Those policies have applied to foreign brands too.
That tactic helped lure industry leader Tesla to Chinese shores, bolstering the sector’s reputation and sparking further competition.
Nowadays, more than 94 brands offer over 300 models in the Chinese market, “the most vibrant globally”, according to Counterpoint Research.
Some are smashing the cash barrier that put EVs beyond the means of the average consumer.
In Shanghai, China’s Geely exhibited its boxy Panda Mini – including a bright yellow one with the phrase “what the duck” emblazoned on its side.
The cheaper versions cost around US$5,800.
In the future, homegrown technology could drive prices down even further.
Battery giant CATL has developed a cell that uses sodium instead of lithium ions, the former both more abundant and cheaper than the latter.
Just before the show opened CATL announced those batteries would be incorporated into domestic brand Chery’s cars.
All this is being watched closely by foreign competitors.
Brands within the Chinese market are “setting the benchmark now” for others, Lotus’ Johnstone said.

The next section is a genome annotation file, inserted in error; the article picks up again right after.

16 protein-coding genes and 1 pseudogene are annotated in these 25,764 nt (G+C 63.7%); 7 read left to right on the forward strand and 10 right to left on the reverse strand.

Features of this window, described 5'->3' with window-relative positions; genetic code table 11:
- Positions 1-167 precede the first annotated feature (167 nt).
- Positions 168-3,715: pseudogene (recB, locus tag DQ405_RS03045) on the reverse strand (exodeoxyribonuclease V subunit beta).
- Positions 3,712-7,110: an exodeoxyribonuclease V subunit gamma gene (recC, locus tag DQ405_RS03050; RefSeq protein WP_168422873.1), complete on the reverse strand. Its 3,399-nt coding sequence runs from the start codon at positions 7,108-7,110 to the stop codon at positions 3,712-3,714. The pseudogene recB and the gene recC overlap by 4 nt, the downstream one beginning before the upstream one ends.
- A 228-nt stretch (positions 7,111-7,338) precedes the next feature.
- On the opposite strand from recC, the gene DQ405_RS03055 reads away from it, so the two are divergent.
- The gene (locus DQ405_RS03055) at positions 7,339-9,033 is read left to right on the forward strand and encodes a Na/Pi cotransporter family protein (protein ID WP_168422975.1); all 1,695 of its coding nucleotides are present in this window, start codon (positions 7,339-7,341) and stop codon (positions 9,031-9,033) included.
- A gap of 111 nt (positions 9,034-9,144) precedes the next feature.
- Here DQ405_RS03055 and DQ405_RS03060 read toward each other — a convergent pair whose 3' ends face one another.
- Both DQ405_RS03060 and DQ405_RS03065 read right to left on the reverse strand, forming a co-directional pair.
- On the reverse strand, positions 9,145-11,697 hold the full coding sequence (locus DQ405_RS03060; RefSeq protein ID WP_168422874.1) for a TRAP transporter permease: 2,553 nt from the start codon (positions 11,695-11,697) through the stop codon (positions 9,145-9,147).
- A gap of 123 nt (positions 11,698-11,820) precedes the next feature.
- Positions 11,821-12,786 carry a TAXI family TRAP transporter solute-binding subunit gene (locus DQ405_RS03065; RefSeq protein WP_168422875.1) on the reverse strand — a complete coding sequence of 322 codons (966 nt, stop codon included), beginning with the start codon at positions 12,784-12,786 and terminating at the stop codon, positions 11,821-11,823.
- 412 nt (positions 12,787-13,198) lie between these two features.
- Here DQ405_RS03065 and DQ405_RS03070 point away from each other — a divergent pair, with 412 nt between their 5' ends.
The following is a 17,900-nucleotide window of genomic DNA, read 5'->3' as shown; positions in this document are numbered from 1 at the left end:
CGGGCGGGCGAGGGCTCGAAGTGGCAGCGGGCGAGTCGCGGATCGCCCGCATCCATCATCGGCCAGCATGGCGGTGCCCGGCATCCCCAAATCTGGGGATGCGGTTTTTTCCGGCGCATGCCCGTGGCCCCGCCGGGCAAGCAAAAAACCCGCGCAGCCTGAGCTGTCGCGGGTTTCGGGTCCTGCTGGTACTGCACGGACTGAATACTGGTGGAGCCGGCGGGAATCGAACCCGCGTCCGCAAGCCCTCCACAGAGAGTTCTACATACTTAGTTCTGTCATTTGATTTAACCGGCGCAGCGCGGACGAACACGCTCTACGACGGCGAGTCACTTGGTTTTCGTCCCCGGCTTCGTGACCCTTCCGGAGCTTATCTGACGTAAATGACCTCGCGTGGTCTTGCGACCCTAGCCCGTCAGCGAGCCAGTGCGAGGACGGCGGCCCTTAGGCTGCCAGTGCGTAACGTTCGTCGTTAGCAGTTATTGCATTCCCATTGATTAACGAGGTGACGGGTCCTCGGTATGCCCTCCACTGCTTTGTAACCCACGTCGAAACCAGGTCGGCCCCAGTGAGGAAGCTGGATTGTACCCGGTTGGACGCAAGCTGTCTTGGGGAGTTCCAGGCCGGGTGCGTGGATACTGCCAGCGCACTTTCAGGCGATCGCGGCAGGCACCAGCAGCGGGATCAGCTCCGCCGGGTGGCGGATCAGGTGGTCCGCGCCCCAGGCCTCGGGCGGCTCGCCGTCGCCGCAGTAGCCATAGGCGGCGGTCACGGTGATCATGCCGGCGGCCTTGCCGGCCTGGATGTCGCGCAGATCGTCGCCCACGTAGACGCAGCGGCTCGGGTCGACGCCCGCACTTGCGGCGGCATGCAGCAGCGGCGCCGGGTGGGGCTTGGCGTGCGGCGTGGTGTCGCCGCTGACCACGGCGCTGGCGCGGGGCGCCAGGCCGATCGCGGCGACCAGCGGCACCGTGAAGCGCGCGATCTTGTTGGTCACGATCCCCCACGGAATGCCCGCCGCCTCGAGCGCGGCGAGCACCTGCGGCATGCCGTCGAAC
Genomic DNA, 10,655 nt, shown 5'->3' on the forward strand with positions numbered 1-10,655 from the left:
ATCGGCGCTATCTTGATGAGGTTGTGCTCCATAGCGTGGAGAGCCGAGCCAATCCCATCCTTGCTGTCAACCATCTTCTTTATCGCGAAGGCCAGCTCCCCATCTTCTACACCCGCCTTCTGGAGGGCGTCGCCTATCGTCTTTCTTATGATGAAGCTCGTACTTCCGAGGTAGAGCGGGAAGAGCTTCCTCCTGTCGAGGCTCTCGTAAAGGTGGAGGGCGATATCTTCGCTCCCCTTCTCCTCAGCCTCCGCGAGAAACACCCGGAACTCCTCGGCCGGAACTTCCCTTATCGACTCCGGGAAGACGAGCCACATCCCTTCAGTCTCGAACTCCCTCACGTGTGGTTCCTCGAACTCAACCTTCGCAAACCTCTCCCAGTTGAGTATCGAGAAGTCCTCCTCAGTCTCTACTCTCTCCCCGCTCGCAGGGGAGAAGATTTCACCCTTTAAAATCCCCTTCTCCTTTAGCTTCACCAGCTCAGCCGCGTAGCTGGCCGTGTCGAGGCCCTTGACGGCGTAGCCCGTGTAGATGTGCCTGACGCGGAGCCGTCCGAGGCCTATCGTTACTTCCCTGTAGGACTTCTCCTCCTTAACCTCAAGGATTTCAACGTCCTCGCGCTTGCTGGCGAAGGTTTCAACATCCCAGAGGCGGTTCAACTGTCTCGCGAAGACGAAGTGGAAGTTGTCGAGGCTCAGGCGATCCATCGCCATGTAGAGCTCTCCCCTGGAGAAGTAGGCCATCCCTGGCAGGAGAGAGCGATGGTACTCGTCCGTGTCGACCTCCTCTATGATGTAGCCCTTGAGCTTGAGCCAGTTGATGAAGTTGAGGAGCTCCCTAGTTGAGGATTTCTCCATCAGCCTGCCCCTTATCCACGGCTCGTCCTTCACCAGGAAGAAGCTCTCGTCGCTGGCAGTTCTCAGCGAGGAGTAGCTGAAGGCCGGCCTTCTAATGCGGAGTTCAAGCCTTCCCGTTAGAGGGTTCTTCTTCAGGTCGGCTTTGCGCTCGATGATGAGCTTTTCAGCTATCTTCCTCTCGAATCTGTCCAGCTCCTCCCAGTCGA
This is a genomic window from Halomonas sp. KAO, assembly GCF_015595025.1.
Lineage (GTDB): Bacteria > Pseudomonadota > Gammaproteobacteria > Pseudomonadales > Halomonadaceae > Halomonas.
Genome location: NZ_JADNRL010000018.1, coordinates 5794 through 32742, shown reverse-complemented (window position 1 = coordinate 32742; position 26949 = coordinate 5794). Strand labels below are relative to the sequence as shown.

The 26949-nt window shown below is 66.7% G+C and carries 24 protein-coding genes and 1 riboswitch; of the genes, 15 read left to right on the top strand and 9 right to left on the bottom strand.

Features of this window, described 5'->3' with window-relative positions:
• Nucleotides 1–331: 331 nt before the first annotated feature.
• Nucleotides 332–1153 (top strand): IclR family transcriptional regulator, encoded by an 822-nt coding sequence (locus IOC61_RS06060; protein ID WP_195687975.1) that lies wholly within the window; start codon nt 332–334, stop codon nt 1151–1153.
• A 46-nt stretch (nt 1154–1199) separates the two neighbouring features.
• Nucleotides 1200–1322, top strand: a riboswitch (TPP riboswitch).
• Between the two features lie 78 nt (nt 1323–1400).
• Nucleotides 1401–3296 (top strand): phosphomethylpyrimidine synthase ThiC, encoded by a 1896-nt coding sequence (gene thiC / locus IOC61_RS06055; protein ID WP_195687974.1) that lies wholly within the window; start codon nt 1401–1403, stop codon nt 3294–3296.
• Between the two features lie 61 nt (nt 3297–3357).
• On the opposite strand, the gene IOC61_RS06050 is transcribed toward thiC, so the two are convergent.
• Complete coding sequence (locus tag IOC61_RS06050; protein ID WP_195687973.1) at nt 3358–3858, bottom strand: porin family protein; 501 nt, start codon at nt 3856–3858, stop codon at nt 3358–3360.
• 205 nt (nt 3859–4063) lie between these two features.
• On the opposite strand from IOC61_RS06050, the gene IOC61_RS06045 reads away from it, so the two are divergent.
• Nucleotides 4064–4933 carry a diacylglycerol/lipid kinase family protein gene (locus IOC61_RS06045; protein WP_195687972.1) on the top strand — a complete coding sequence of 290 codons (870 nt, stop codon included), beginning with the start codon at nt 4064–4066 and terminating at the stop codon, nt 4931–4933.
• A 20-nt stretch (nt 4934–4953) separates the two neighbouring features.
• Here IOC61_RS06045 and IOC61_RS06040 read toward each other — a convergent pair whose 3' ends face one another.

And Chinese EV companies have already begun to make inroads abroad.
The biggest of them, BYD, set up shop in Norway then expanded onwards, and others are following.
Geely-owned Zeekr’s Europe CEO, Spiros Fotinos, told AFP the technological sophistication of Chinese-made EVs is combatting old stereotypes around quality that foreign consumers might harbour.
“Consumers are seeing a lot of innovative safety technologies, with driver assist systems that are really cutting edge,” he said.
Richards though said Chinese automakers’ success in the West wasn’t “a done deal”, as they would have to adapt to the market.
“Karaoke machines in cars, for example – very popular in China, not so popular in Europe,” he said.
Johnstone insisted carmakers with “heritage and history” that welcomed in the electric era would remain competitive.
“Brands that have been around for a number of years … will continue to live in the future as well,” he said.